William King

William KingIn existographies, William King (1650-1729), aka “Archbishop King”, was an Irish philosopher, politician, and theologian, noted for []

Quotes | On
The following are quotes on King:

“It was in the eighteenth century that the conception of the universe as a ‘chain of being’, the principles which underlay this conception – plenitude, continuity, gradation – attained their widest diffusion and acceptance. The faith in speculative a priori metaphysics was waning, and the Baconian temper (if not precisely the Baconian procedure), the spirit of patient empirical inquiry, continued its triumphant march in science, and was an object of fervent enthusiasm among a large part of the general educated public. There has been no period in which writers of all sorts — men of science and philosophers, poets and popular essayists, deists and orthodox divines — talked so much about the ‘chain of being’, or accepted more implicitly the general scheme of ideas connected with it, or more boldly drew from these their latent implications, or apparent implications. Addison, King, Bolingbroke, Pope, Haller, Thomson, Akenside, Buffon, Bonnet, Goldsmith, Diderot, Kant, Lambert, Herder, Schiller — all these and a host of lesser writers not only expatiated upon the theme but drew from it new, or previously evaded, consequences; while Voltaire and Samuel Johnson, a strange pair of companions in arms, led an attack upon the whole conception. Next to the word ‘nature’, the ‘great chain of being’ was the sacred phrase of the eighteenth century, playing a part somewhat analogous to that of the blessed word ‘evolution’ in the late nineteenth.”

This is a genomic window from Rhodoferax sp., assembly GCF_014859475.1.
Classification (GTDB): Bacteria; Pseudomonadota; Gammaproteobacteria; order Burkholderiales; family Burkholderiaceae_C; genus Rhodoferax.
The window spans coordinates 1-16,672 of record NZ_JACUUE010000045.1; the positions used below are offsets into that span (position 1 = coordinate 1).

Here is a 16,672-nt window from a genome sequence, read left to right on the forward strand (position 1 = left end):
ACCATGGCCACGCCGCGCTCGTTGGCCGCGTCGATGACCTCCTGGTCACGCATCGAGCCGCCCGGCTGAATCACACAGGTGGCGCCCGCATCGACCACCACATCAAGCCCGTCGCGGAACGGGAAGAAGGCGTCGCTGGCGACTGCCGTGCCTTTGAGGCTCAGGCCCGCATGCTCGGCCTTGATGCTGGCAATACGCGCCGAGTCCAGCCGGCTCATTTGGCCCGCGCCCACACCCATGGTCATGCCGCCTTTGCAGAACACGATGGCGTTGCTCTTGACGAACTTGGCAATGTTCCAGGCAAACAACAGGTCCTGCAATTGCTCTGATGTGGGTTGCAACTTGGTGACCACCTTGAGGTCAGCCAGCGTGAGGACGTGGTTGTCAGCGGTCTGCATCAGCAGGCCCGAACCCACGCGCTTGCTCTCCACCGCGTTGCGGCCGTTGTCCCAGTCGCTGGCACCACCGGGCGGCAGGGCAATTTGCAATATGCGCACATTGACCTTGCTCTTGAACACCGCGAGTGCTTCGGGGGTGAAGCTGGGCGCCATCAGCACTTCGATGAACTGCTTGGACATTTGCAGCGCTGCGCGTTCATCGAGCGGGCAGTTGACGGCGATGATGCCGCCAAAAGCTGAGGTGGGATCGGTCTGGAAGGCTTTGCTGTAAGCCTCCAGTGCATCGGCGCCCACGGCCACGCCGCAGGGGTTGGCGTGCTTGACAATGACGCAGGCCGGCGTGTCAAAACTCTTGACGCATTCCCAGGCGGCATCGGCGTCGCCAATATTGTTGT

Arthur Lovejoy (1933), The Great Chain of Being (pgs. 183-84) [2]

“There can hardly be much doubt that it was largely from the original work of King that Pope derived, directly or through Bolingbroke, the conceptions which, rearranged with curious incoherency, served for his vindication of optimism in the First Epistle of the Essay on Man; for it is unlikely that Pope derived them from their fountain-head, the Enneads of Plotinus.”
Arthur Lovejoy (1933), The Great Chain of Being (pg. 212) [2]

Quotes | By
The following are quotes by King:

“There exists a perpetual war between the elements, between animals, between men.”
— William King (1702), De Origine Mali; paraphrase by Arthur Lovejoy [1]

References
1. (a) King, William. (1702). De Origine Mali. Publisher; An Essay on the Origin of Evil (translator: Edmund Law) (Arc), Publisher, 1731.
(b) Lovejoy, Arthur. (1933). The Great Chain of Being: a Study of the History of an Idea (pg. 212). Harvard University Press, 1936.
2. Lovejoy, Arthur. (1933). The Great Chain of Being: a Study of the History of an Idea. Harvard University Press, 1936.

External links
‚óŹ William King (bishop) – Wikipedia.

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